There was a time when every schoolboy (and girl) knew that Saul of Tarsus was struck down on the road to Damascus and that his life was completely transformed by that experience. (Most of us also thought he was riding a horse at the time but there is no mention of this in the Bible.) After this 'conversion' or 'call', and then better known by his Greek name, Paul became the great missionary of the early Church, establishing Christian communities all across the coastal areas of the eastern Mediterranean.
The event outside Damascus was crucial, not just for Paul personally but for the whole Church. The Acts of the Apostles recounts it no less than three times, in chapters 9, 22 and 26. Paul himself refers to it again and again: 1 Corinthians 9:1 (have I not seen Jesus our Lord?) and 15:8 (last of all as to one untimely born he appeared also to me); Galatians 1:11f (the gospel which was preached by me came through a revelation of Jesus Christ) and 1:15f (he who had set me apart before I was born, and called me through his grace, was pleased to reveal his Son to me).
Why was it so crucial? Well, it turned round completely one of the most zealous persecutors of the early Christians. Paul was a Pharisee, proud of his Jewish faith, zealous for the Lord as Elijah and Phinehas and others had been. As a Pharisee he believed in the resurrection of the dead. What amazed him on the road to Damascus was an encounter with Jesus risen from the dead: the resurrection was underway, or at least it had happened in the case of this man Jesus, exactly what was being preached by some Jews in Jerusalem, Damascus, and elsewhere.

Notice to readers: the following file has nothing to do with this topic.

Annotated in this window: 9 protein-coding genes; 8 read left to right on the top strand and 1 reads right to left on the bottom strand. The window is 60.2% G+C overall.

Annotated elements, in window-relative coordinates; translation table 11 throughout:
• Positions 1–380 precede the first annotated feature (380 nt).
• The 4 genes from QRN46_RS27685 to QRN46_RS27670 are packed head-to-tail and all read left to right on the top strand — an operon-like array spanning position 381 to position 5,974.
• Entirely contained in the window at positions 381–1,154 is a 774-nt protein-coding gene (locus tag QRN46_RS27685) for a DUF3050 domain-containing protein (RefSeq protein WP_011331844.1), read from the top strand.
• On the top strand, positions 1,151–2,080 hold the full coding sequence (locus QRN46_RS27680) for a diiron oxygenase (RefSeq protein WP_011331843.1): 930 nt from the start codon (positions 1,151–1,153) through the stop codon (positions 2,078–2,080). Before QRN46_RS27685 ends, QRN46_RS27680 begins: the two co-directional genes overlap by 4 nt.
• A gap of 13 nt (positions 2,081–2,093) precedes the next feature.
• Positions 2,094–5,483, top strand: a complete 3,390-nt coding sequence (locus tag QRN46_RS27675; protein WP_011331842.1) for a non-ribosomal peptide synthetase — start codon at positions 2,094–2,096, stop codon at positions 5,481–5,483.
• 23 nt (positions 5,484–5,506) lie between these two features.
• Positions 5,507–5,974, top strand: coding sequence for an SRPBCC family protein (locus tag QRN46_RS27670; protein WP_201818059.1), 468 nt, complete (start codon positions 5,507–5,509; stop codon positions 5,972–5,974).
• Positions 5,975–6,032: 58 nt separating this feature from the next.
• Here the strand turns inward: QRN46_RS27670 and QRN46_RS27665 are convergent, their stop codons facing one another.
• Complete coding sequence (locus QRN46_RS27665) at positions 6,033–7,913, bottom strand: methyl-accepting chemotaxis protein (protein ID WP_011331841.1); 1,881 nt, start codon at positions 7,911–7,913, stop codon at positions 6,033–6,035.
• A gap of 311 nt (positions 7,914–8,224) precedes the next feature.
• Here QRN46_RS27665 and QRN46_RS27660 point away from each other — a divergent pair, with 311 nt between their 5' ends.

Paul was not converted in the sense that he came to believe in a different God. It was rather that he came to see that the God of Abraham, 'a God who can raise the dead and bring into being that which is not' (Romans 4:17), had indeed acted, as his followers claimed, in the resurrection (and so also in the death) of Jesus of Nazareth. We owe to St Paul some of the most beautiful and profound reflections on the mystery of how God acted in Jesus and the meaning of that action for humanity: the Father sending His Son through whose faithfulness the Spirit of adoption is poured on all who come to believe in Him.
The rest, as they say, is history. Paul is brought into Damascus where he is instructed further in the Christian faith by Ananias and then baptised. Immediately he began preaching that Jesus is the Messiah and the Son of God but soon he had to flee Damascus, being lowered over the wall in a basket (Acts 9:19-25). His own account says that he went first to Arabia, then back to Damascus (perhaps when the fuss about him had died down) before, three years later, finally going back to Jerusalem to meet with Peter and James (Galatians 1:17-19).
Damascus, one of the great cities of the Middle East, thus gained an honoured place in the history of Christianity. A 'Damascus road experience' is a moment of illumination or conversion, a radical change of mind or direction. Although the phrase is often used, no experience so described can compare with the original one when Saul of Tarsus encountered the risen Lord Jesus and became Paul, apostle of the gentiles, tireless preacher and teacher, called finally to give his life far from Damascus for the Lord he had there come to know and love.
Labels: pauline year